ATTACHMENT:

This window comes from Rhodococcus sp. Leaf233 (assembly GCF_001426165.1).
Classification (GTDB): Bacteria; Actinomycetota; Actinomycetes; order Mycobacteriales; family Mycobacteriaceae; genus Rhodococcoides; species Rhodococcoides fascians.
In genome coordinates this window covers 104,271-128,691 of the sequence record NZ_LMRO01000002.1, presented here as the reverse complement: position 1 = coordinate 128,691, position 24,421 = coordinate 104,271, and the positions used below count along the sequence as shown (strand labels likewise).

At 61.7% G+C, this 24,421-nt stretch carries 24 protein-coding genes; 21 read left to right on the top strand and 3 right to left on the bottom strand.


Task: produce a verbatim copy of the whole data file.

This window comes from Rhodococcus sp. Leaf233 (assembly GCF_001426165.1).
Classification (GTDB): Bacteria; Actinomycetota; Actinomycetes; order Mycobacteriales; family Mycobacteriaceae; genus Rhodococcoides; species Rhodococcoides fascians.
In genome coordinates this window covers 104,271-128,691 of the sequence record NZ_LMRO01000002.1, presented here as the reverse complement: position 1 = coordinate 128,691, position 24,421 = coordinate 104,271, and the positions used below count along the sequence as shown (strand labels likewise).

At 61.7% G+C, this 24,421-nt stretch carries 24 protein-coding genes; 21 read left to right on the top strand and 3 right to left on the bottom strand.